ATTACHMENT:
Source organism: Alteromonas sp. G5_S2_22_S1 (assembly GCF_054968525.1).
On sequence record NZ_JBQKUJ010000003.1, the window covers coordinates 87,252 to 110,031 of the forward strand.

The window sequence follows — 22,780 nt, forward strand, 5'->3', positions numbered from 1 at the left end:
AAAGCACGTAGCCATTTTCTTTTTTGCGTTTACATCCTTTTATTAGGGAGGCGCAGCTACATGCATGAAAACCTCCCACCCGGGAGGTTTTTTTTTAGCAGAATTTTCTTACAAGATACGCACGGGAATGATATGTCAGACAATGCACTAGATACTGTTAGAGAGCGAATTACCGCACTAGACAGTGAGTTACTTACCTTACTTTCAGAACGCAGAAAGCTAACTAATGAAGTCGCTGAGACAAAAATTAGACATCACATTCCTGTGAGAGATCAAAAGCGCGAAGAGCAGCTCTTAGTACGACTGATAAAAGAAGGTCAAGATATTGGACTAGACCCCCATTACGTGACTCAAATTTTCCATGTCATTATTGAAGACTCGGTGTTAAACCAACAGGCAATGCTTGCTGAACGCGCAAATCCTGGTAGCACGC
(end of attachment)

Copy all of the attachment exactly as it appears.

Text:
Source organism: Alteromonas sp. G5_S2_22_S1 (assembly GCF_054968525.1).
On sequence record NZ_JBQKUJ010000003.1, the window covers coordinates 87,252 to 110,031 of the forward strand.

The window sequence follows — 22,780 nt, forward strand, 5'->3', positions numbered from 1 at the left end:
AAAGCACGTAGCCATTTTCTTTTTTGCGTTTACATCCTTTTATTAGGGAGGCGCAGCTACATGCATGAAAACCTCCCACCCGGGAGGTTTTTTTTTAGCAGAATTTTCTTACAAGATACGCACGGGAATGATATGTCAGACAATGCACTAGATACTGTTAGAGAGCGAATTACCGCACTAGACAGTGAGTTACTTACCTTACTTTCAGAACGCAGAAAGCTAACTAATGAAGTCGCTGAGACAAAAATTAGACATCACATTCCTGTGAGAGATCAAAAGCGCGAAGAGCAGCTCTTAGTACGACTGATAAAAGAAGGTCAAGATATTGGACTAGACCCCCATTACGTGACTCAAATTTTCCATGTCATTATTGAAGACTCGGTGTTAAACCAACAGGCAATGCTTGCTGAACGCGCAAATCCTGGTAGCACGC